Mayne Lynton ... Taxidermist (uncredited)
Janet Macfarlane ... Lady in Audience (uncredited)
Edward Manouk ... French Waiter (uncredited)

Richard Marner ... Aide to Prime Minister (uncredited)
John Marshall ... Butler (uncredited)
Lewis Martin ... Detective (uncredited)
Louis Mercier ... French Policeman (uncredited)
Lee Miller ... Royal Albert Hall Attendee (uncredited)
Ralph Neff ... Henchman (uncredited)
Leslie Newport ... Inspector at Albert Hall (uncredited)
John O'Malley ... Uniformed Attendant (uncredited)
Elsa Palmer ... Cook (uncredited)
Liddell Peddieson ... Taxidermist (uncredited)
Jean Ransome ... Church Member (uncredited)
Arthur Ridley ... Ticket Collector (uncredited)
Lucile Sewall ... Church Member (uncredited)
Mahin S. Shahrivar ... Arab Woman (uncredited)
Eric Snowden ... Special Branch Officer (uncredited)

Alma Taylor ... Box Office Woman (uncredited)
Arthur Tovey ... Royal Albert Hall Attendee (uncredited)
Guy Verney ... Footman (uncredited)

Anthony Warde ... French Policeman (uncredited)
Patrick Whyte ... Special Branch Officer (uncredited)
Peter Williams ... Police Sergeant (uncredited)
Richard Wordsworth ... Ambrose Chappell Jr (uncredited)
Allen Zeidman ... Assistant Manager (uncredited)

Directed by
Alfred Hitchcock 
Writing credits
John Michael Hayes (screenplay)

Charles Bennett (based on a story by) and
D.B. Wyndham-Lewis (based on a story by)

Angus MacPhail  contributing writer (uncredited)

Produced by
Herbert Coleman .... associate producer
Alfred Hitchcock .... producer (uncredited)
Original Music by
Bernard Herrmann (music scored by)
Cinematography by
Robert Burks (director of photography)
Film Editing by
George Tomasini 
Casting by
William Cowitt (uncredited)
Gary Fifield (uncredited)
Bill Greenwald (uncredited)
Edward R. Morse (uncredited)
Tony Regan (uncredited)
Art Direction by
Henry Bumstead 
Hal Pereira 
Set Decoration by
Sam Comer 
Arthur Krams 
Costume Design by
Edith Head (costumes)
Makeup Department
Wally Westmore .... makeup supervisor
Virginia Darcy .... hairdresser (uncredited)
Dan Greenway .... makeup artist (uncredited)
Production Management
Hugh Brown .... assistant production manager (uncredited)
Frank Caffey .... production manager (uncredited)
C.O. Erickson .... unit production manager (uncredited)
C.R. Foster-Kemp .... unit manager: London (uncredited)
Second Unit Director or Assistant Director
Howard Joslin .... assistant director
Ralph Axness .... second assistant director (uncredited)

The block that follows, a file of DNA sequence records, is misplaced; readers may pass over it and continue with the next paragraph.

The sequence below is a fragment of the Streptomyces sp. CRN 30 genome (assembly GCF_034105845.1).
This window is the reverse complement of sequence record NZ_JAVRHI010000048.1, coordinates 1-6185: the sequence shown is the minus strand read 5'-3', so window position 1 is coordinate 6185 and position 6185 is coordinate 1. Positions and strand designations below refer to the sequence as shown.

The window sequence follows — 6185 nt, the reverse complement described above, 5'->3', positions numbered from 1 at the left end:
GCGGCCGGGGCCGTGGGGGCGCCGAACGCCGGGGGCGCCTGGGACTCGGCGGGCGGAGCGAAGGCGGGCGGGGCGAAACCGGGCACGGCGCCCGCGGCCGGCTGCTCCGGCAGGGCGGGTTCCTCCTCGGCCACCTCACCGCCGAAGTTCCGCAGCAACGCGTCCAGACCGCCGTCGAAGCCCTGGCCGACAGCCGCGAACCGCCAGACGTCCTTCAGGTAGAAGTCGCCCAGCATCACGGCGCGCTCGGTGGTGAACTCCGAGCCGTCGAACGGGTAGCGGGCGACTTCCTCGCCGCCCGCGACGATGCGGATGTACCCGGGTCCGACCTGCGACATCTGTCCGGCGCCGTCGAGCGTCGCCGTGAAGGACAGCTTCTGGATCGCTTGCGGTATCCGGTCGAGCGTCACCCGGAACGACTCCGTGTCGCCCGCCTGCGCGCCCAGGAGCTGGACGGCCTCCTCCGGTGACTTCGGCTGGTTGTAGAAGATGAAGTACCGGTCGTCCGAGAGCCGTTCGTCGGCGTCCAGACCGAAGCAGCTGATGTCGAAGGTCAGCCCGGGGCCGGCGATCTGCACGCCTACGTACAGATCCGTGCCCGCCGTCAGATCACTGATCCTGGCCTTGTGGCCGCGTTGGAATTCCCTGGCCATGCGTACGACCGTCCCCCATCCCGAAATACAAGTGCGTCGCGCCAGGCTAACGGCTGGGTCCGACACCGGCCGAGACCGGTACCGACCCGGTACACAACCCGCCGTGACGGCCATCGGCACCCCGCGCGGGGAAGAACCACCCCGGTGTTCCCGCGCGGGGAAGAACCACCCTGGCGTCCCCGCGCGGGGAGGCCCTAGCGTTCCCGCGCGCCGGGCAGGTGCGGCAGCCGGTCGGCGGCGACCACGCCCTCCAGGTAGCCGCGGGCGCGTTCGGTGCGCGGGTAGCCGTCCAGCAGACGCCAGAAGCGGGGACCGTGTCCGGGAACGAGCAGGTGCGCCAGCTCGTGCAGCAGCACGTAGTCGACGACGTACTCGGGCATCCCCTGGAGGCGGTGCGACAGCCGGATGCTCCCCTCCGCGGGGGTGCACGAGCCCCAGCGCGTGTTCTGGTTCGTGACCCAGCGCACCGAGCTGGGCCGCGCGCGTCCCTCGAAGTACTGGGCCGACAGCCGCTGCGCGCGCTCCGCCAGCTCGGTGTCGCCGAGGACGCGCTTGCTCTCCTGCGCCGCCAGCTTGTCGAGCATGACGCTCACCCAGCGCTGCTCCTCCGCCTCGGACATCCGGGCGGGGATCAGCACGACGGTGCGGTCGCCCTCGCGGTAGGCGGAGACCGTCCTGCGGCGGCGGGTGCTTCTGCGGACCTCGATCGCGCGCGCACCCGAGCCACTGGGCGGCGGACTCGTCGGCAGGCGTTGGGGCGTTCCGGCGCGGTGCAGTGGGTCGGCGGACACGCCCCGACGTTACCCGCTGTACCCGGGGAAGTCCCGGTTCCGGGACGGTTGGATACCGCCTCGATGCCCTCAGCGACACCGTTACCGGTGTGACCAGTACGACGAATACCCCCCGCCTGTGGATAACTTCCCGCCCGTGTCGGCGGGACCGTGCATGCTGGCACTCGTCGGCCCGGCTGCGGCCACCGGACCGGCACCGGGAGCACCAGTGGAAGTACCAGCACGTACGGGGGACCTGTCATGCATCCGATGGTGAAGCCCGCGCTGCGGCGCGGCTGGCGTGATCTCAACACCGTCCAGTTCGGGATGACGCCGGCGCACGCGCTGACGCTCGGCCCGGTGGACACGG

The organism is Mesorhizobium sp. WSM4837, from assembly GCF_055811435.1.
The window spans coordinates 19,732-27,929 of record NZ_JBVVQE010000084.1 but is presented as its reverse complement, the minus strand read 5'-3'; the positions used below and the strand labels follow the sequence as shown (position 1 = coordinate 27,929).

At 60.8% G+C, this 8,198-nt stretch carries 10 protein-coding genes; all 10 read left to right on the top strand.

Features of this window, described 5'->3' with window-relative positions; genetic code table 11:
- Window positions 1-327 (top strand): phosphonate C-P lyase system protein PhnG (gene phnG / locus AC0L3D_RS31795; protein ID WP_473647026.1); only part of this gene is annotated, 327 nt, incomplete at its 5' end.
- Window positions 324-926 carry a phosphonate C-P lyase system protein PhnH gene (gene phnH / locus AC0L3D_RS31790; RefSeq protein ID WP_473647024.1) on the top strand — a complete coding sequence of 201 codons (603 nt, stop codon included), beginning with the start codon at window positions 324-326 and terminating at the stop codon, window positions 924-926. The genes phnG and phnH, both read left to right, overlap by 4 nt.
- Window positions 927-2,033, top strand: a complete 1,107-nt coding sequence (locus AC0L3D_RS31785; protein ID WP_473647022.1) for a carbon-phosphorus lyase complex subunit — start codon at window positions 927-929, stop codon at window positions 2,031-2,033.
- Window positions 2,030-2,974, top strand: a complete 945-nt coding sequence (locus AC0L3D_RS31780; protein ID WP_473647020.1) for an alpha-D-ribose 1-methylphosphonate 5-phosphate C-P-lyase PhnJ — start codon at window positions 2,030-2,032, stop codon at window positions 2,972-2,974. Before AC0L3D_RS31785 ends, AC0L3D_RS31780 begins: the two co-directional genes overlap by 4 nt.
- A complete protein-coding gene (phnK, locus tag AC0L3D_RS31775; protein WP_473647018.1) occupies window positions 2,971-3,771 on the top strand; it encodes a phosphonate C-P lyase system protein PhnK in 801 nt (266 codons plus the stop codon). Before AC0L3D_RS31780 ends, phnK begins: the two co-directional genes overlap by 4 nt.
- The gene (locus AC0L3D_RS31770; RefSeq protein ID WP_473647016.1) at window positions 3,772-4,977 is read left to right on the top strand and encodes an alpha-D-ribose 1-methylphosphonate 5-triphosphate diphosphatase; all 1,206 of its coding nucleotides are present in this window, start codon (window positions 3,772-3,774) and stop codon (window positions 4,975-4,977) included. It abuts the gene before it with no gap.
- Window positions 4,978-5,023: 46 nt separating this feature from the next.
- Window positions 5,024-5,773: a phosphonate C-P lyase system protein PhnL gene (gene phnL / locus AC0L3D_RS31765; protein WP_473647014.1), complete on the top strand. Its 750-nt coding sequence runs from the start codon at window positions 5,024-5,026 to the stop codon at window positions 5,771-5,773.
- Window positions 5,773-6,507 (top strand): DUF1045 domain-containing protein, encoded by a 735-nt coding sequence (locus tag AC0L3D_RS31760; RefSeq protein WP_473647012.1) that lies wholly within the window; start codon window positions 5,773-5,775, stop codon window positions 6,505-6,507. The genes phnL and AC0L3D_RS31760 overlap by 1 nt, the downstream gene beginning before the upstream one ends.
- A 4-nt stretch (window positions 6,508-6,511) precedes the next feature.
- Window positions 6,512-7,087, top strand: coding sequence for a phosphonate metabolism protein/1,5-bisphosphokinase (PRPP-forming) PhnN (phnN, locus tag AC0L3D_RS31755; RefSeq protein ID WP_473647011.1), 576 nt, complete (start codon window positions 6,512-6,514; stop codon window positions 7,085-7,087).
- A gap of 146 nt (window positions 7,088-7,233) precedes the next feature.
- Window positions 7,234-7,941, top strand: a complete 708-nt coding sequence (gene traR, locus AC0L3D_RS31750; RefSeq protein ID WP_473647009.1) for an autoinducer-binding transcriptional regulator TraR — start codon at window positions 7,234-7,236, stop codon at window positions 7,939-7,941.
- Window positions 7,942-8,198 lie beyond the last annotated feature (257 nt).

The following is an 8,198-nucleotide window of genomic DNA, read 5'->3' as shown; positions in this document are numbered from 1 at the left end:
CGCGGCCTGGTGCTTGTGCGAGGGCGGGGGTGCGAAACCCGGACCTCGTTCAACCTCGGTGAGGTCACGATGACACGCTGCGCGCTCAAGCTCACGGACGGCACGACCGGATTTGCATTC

Herbert Coleman .... second unit director (uncredited)
Ned Dobson .... second assistant director (uncredited)
Basil Keys .... second assistant director: London (uncredited)
Art Department
Walter Broadfoot .... props (uncredited)
Dorothea Holt .... illustrator (uncredited)
Richard Rabis .... stand-by laborer (uncredited)
Neil Wheeler .... props (uncredited)
Sound Department
Paul Franz .... sound recordist
Gene Garvin .... sound recordist
Frank Carroll .... mike grip (uncredited)
Henry Keener .... recordist (uncredited)
William Pillar .... stage engineer (uncredited)
Bill Wistrom .... sound editor (uncredited)
Visual Effects by
Farciot Edouart .... process photography
John P. Fulton .... special photographic effects
Andrew Bonello .... digital restoration developer (uncredited)
Sophia Lo .... digital restoration: Cinesite (uncredited)
Monty Phillips .... digital artist (digital restoration) (uncredited)
Jerry Pooler .... digital restoration supervisor (uncredited)
Brad Reinke .... digital restoration producer (restored version) (uncredited)
Antonio Torres .... digital artist: digital restoration and color correction, Cinesite (restored version) (uncredited)
Ted Mapes .... stunts (uncredited)
Camera and Electrical Department
Neil Binney .... assistant camera (uncredited)
Adolph Froelich .... electrician (uncredited)
Bobby Greene .... first assistant camera (uncredited)
Vic Jones .... gaffer (uncredited)
Ken Lobben .... still photographer (uncredited)
Don Ring .... gaffer: London (uncredited)
Leonard J. South .... second camera (uncredited)
Darrell Turnmire .... company grip (uncredited)
Paul Uhl .... assistant camera (uncredited)
Casting Department
Tish Morgan .... casting secretary (uncredited)
Costume and Wardrobe Department
Phyllis Dalton .... costumes (uncredited)